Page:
Home > Anti-Dumping Commission approves tariff on imported tomatoes

Anti-Dumping Commission approves tariff on imported tomatoes

Editorial
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The Anti-Dumping Commissioner has decided to enforce a nine percent tariff on imported tinned tomatoes, despite the Productivity Commission rejected an application for safeguards just weeks ago.

The Commissioner found that imported goods have cause material injury to local producers, and in a preliminary decision, have found in favour of the application by SPC Ardmona of alleged dumping of prepared tomato products exported to Australia from Italy.

SPCA has also applied to the Anti-Dumping Commission to look into alleged dumping of peaches.

The finding means that tariffs of around nine percent will be placed on 14 Italian processed tomato brands, effective immediately.

Managing director at SPC Ardmona, Peter Kelly, described the decision as a positive step forward for the brand and for Australian tomato growers.

"We have been challenging the unfair market resulting from tough economic conditions over the past five years," he said

"This [decision] has boosted our confidence in the Anti-Dumping Commission process and we’re looking forward to a favourable decision on our full submission."

The full anti-dumping report into tomatoes will be finalised in January 2014 at which time the Minister for Industry will determine the level of measures (tariffs) that may continue.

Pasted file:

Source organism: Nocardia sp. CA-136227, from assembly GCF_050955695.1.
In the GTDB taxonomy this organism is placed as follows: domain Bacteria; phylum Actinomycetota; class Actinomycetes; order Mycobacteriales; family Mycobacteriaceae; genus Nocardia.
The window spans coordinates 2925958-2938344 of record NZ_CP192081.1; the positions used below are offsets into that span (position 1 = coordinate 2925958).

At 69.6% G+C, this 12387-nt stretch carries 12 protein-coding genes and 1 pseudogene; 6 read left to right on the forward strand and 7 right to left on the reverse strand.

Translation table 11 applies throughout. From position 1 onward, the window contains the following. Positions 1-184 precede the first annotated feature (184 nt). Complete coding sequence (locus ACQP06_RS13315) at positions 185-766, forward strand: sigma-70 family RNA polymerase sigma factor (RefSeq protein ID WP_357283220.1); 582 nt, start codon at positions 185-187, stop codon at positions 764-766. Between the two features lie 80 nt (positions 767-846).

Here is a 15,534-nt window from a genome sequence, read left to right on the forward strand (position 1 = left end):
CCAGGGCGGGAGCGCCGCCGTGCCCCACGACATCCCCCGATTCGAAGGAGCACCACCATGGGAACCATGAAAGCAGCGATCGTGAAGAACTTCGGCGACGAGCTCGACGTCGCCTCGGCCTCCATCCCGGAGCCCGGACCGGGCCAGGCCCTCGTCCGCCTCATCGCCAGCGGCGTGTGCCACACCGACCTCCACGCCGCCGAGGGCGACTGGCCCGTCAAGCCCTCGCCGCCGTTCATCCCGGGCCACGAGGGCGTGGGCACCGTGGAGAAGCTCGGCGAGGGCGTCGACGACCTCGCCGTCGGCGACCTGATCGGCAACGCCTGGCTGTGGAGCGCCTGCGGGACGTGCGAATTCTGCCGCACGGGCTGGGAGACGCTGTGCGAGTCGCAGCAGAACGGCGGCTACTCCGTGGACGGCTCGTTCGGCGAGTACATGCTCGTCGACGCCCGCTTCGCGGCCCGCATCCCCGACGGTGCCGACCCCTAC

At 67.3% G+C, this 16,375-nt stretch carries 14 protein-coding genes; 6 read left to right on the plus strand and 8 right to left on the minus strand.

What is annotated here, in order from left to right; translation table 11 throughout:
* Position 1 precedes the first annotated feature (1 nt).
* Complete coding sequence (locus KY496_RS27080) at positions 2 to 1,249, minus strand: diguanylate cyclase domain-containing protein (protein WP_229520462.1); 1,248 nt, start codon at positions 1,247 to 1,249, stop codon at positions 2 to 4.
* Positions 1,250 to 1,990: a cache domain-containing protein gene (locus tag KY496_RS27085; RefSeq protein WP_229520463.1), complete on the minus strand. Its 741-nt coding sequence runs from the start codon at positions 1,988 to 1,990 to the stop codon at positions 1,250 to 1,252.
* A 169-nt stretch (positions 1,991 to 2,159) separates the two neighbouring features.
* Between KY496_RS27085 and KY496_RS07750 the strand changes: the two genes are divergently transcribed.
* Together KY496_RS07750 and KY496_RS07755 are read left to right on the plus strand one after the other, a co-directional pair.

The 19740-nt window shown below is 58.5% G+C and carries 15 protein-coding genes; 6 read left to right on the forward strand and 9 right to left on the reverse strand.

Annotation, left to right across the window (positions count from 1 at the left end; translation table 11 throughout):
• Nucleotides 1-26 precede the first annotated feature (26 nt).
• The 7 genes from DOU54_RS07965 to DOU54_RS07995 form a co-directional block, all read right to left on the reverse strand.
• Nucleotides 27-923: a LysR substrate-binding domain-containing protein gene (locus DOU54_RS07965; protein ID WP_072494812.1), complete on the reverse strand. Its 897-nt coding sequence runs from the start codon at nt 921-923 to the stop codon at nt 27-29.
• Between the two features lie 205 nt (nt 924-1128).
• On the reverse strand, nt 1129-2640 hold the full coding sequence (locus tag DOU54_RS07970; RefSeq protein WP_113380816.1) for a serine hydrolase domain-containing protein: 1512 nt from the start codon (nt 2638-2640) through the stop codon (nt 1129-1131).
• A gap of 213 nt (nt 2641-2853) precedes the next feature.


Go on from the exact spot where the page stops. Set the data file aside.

Paul Bastian, national secretary of the Australian Manufacturing Workers' Union (AMWU) also welcomed the decision as one made in the interest of local manufacturing and jobs.

"We have 1,500 people employed at SPCA in the Goulburn Valley with the whole operation supporting about 2,700 jobs when you add in growers, logistics and other knock-on services," he said

"The dumping of cheap tomatoes and fruit in this country from other nations has threatened SPCA’s ongoing viability and the AMWU has supported their efforts to get the government to act."

The decision comes just weeks after accelerated reports compiled by the Productivity Commission found that emergency safeguard measures against cheap imported processed fruit and tomato products are not warranted.

The Commission's full report on the application for safeguards is expected at the end of the year.

"This correct decision by the Anti-Dumping Commission brings into question what the Productivity Commission was doing in its interim decision when it found that while the industry was suffering serious injury it would not impose WTO sanctioned safeguards," Bastian said.

"This leaves in serious doubt whether the Productivity Commission is prepared to make decisions based on facts, on the real pressures and unfair trade practices confronting our industry and in the interest of our people or whether it is purely ideology that guides their deliberations."

Image: www.spcardmonafactorysales.com.au

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